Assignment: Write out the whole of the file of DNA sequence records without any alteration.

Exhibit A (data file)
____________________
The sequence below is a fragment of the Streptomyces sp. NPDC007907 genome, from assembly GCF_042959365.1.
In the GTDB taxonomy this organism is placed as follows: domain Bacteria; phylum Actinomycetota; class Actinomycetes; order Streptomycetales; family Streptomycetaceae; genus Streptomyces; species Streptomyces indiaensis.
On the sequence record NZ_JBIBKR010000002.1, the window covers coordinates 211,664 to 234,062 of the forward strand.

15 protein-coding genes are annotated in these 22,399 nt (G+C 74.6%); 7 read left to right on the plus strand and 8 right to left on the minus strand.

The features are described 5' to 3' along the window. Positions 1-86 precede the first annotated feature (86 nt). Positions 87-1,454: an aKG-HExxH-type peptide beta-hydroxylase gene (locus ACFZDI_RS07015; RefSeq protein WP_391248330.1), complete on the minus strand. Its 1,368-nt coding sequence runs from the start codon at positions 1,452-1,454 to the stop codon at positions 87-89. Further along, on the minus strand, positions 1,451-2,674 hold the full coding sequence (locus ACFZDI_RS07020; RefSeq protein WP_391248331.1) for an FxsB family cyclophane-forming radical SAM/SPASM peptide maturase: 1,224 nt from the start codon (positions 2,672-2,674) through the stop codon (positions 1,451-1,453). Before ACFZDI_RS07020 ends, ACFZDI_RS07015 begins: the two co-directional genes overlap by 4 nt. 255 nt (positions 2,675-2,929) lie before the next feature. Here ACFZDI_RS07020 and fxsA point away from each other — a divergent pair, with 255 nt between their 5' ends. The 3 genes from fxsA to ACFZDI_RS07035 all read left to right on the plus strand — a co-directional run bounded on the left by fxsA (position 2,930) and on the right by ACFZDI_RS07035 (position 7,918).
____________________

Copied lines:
The sequence below is a fragment of the Streptomyces sp. NPDC007907 genome, from assembly GCF_042959365.1.
In the GTDB taxonomy this organism is placed as follows: domain Bacteria; phylum Actinomycetota; class Actinomycetes; order Streptomycetales; family Streptomycetaceae; genus Streptomyces; species Streptomyces indiaensis.
On the sequence record NZ_JBIBKR010000002.1, the window covers coordinates 211,664 to 234,062 of the forward strand.

15 protein-coding genes are annotated in these 22,399 nt (G+C 74.6%); 7 read left to right on the plus strand and 8 right to left on the minus strand.

The features are described 5' to 3' along the window. Positions 1-86 precede the first annotated feature (86 nt). Positions 87-1,454: an aKG-HExxH-type peptide beta-hydroxylase gene (locus ACFZDI_RS07015; RefSeq protein WP_391248330.1), complete on the minus strand. Its 1,368-nt coding sequence runs from the start codon at positions 1,452-1,454 to the stop codon at positions 87-89. Further along, on the minus strand, positions 1,451-2,674 hold the full coding sequence (locus ACFZDI_RS07020; RefSeq protein WP_391248331.1) for an FxsB family cyclophane-forming radical SAM/SPASM peptide maturase: 1,224 nt from the start codon (positions 2,672-2,674) through the stop codon (positions 1,451-1,453). Before ACFZDI_RS07020 ends, ACFZDI_RS07015 begins: the two co-directional genes overlap by 4 nt. 255 nt (positions 2,675-2,929) lie before the next feature. Here ACFZDI_RS07020 and fxsA point away from each other — a divergent pair, with 255 nt between their 5' ends. The 3 genes from fxsA to ACFZDI_RS07035 all read left to right on the plus strand — a co-directional run bounded on the left by fxsA (position 2,930) and on the right by ACFZDI_RS07035 (position 7,918).